Bob Hurricane Hannah

Bob Hurricane Hannah was born on September 26, 1956, in Lancaster, California. His father was a motocross rider, and often took Bob along for rides as a child. When he was seven years old, his father got him his first bike. Many hours of Hannah’s childhood were spent riding in the desert of California, but he never raced. His father didn’t want him to race, for fear of his son getting hurt.

Once Hannah was 18-years-old and living out on his own, he entered his first race. Hannah won this first amateur race, and that would be the only race he would ever race as an amateur. He raced so much better than the other racers that the racing officials told him he would have to race further races in the expert class.

Bob Hurricane Hannah1975 was Hannah’s first complete year as an “expert” racer. He raced in two AMA Nationals events, with his best finish in sixth place. Considering he had only been racing for about a year, this was an exceptional feat. The next year, Yamaha decided to give Hannah a chance, even though he wasn’t really known but in the Southern California circuit. The then 19-year-old Hannah was signed up to race the 125cc Motocross Nationals. He won five of the eight races that season, leading to his first Championship.

Hannah rode a Yamaha 250 in the 1977 AMA Supercross Series. Even though this was his first year on a 250cc race bike, and Supercross instead of Motocross, he still dominated the series, winning six of the ten races, and his first AMA Supercross Championship. He won the Championship again in 1978 and 1979. Because of his stunning professional debut, journalists said that he came in like a hurricane, and that is why he is referred to as Bob “Hurricane” Hannah.

1978 not only brought Hannah a Supercross Championship, but also a Trans-AMA MX Championship, and an outdoor MX Nationals Championship on a Yamaha 250. He won eight consecutive races that series, setting a new record. He won six races of the 1979 Supercross Series, as well, clinching yet another Championship. A devastating water skiing accident toward the end of 1979 would cause these AMA Championships to be his last. His right leg was broken in twelve places, and he had no choice but to sit out the 1980 Supercross and 250 Outdoor Nationals Series.

Hannah continued to race in the 1980s, but he no longer had what it took to win championships. He finished second in the 1981 250 Outdoor Nationals, and third in the 1982 250 Outdoor Nationals. He completed his last full-time season in 1987, and retired in 1989.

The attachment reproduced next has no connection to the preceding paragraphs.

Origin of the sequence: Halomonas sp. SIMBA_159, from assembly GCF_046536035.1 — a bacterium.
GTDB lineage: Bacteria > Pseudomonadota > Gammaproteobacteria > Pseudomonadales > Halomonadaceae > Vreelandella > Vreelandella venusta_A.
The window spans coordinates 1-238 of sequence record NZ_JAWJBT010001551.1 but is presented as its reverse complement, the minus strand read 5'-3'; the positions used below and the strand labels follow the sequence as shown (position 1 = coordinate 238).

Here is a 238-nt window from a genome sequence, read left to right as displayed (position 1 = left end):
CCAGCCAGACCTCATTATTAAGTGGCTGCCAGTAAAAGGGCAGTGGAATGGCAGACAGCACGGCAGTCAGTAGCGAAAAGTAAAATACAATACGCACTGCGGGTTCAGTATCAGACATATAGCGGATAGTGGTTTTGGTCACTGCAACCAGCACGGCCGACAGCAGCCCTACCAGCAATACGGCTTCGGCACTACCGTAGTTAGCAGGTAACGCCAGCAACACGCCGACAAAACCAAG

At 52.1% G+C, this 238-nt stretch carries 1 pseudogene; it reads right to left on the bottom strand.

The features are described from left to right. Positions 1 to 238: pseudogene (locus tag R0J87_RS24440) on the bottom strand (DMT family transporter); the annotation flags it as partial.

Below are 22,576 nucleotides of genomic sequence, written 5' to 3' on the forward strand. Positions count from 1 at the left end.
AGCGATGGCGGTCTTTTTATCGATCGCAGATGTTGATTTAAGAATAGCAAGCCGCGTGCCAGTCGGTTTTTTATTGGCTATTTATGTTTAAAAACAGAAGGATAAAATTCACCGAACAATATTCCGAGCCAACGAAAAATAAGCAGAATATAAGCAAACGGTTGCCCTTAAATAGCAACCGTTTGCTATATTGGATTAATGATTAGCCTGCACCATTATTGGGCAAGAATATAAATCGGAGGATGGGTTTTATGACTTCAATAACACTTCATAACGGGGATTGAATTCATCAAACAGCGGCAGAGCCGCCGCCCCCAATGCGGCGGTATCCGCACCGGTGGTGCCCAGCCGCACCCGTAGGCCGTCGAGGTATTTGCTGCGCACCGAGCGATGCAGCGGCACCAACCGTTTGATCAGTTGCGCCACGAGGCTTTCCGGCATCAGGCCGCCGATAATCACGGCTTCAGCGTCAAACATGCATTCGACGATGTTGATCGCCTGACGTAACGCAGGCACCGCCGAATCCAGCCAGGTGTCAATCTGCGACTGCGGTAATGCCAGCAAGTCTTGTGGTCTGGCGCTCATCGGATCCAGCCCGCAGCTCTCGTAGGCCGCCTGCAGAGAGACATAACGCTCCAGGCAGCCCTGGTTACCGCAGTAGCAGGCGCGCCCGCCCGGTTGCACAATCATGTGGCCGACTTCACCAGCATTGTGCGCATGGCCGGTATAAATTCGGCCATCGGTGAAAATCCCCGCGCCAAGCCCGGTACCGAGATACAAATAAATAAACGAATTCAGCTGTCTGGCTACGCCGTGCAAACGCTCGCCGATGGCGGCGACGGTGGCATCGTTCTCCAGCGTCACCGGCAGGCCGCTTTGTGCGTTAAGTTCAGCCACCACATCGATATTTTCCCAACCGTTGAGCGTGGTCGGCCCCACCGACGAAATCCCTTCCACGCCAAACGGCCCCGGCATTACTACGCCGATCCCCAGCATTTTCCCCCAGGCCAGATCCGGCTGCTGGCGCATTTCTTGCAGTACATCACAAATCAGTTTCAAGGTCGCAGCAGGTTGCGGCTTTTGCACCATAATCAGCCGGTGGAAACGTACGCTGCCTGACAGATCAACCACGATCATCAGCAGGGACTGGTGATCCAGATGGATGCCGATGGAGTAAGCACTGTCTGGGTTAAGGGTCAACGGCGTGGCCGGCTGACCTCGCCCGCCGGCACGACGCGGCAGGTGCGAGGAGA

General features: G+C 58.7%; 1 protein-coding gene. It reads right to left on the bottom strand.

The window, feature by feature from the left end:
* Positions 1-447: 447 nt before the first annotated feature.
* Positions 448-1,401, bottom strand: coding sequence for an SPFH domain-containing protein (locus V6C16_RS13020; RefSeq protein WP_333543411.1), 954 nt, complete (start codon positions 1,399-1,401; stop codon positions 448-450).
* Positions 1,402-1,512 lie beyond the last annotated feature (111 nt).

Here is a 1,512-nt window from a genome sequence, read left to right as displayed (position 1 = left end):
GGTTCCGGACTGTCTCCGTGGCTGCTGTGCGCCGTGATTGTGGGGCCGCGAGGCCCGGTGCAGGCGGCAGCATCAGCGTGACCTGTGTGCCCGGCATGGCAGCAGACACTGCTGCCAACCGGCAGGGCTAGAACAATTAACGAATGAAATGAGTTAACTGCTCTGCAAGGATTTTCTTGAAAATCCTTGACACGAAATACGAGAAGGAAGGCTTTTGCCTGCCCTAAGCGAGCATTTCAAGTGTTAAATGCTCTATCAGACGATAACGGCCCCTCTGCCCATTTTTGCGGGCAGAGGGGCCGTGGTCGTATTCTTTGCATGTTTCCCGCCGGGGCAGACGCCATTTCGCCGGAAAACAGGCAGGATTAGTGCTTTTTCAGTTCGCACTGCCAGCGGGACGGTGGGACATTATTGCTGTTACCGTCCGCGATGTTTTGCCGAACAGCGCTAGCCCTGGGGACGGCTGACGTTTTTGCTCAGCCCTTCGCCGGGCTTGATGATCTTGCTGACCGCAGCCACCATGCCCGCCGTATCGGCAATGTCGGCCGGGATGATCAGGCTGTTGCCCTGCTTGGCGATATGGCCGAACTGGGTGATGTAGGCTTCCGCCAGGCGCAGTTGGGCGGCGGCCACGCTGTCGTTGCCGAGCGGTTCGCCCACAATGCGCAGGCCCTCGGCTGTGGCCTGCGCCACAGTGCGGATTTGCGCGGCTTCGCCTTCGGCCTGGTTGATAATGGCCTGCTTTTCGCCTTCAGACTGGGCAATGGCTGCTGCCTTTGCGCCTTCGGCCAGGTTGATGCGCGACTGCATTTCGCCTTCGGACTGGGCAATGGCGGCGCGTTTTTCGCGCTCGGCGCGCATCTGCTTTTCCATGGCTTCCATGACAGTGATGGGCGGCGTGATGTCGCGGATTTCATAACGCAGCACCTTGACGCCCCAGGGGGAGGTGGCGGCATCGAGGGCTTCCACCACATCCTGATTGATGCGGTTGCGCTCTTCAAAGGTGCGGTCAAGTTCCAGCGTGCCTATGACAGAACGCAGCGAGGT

Throughout Bob “Hurricane” Hannah’s fifteen-year career, he won seventy AMA nationals, which was the record until it was broken in 1999 by Jeremy McGrath. Hannah became an AMA Motorcycle Hall of Fame inductee in 1999, and a Motorsports Hall of Fame of America inductee in 2000.

Published: September 28, 2009 4:06 pm Categorized in:


  • Paul says:

    People think I am Bob because of my Supercross rambles.

  • Jason says:

    My MX career spanned from age 11 -16. Bob was one of my biggest influences. I am now 37. My best result was #4 at a state level but sadly despite huge ambitions we couldn’t afford to continue. Now I have 2 boys, Seth 6 (after enslow) and Chad 2 (after Reed). I used to own several videos with Bob racing including a film clip with U2 out of control. That pumped me to many wins.
    Jason Qld Australia

    • Admin says:

      @Brad May
      Brad, thank you for your comments, however we aren’t affiliated with Bob Hannah. Here at we like to blog and discuss our favorite motocross heroes and bikes. Sounds like Bob was one of yours too!

  • Dan O says:

    The ’70s were my era of motocross – the golden era of motocross for sure.

    I remember watching Hannah and Howerton battle it out at Unadilla during that time. It was ’79 (’80?) or so. Hannah flying out of the Gravity Cavity with impressive air.

    Very cool era and great memories.

  • Brad May says:

    That year at Unadilla where you went down after you got the hole shot. You got up with I think the clutch cable and brake cable hanging. I believe you came in third? It was the best ride I have ever seen. In Brad Lackey’s book, the picture of you riding with the American flag, I’m in the background. You took the second moto. What a day!!!

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